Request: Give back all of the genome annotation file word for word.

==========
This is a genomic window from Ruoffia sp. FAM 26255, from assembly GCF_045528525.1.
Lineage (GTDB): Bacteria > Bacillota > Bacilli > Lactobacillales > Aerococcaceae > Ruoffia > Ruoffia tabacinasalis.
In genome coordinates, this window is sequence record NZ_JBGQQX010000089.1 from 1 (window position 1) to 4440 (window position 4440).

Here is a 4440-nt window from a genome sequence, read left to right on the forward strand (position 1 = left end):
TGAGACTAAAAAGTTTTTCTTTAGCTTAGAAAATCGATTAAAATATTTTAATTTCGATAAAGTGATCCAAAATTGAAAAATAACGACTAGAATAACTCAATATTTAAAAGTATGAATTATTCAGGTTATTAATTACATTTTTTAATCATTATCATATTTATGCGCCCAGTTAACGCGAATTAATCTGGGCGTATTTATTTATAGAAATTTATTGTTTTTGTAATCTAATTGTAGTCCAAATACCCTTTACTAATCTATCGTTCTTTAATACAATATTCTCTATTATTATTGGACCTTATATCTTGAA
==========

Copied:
This is a genomic window from Ruoffia sp. FAM 26255, from assembly GCF_045528525.1.
Lineage (GTDB): Bacteria > Bacillota > Bacilli > Lactobacillales > Aerococcaceae > Ruoffia > Ruoffia tabacinasalis.
In genome coordinates, this window is sequence record NZ_JBGQQX010000089.1 from 1 (window position 1) to 4440 (window position 4440).

Here is a 4440-nt window from a genome sequence, read left to right on the forward strand (position 1 = left end):
TGAGACTAAAAAGTTTTTCTTTAGCTTAGAAAATCGATTAAAATATTTTAATTTCGATAAAGTGATCCAAAATTGAAAAATAACGACTAGAATAACTCAATATTTAAAAGTATGAATTATTCAGGTTATTAATTACATTTTTTAATCATTATCATATTTATGCGCCCAGTTAACGCGAATTAATCTGGGCGTATTTATTTATAGAAATTTATTGTTTTTGTAATCTAATTGTAGTCCAAATACCCTTTACTAATCTATCGTTCTTTAATACAATATTCTCTATTATTATTGGACCTTATATCTTGAA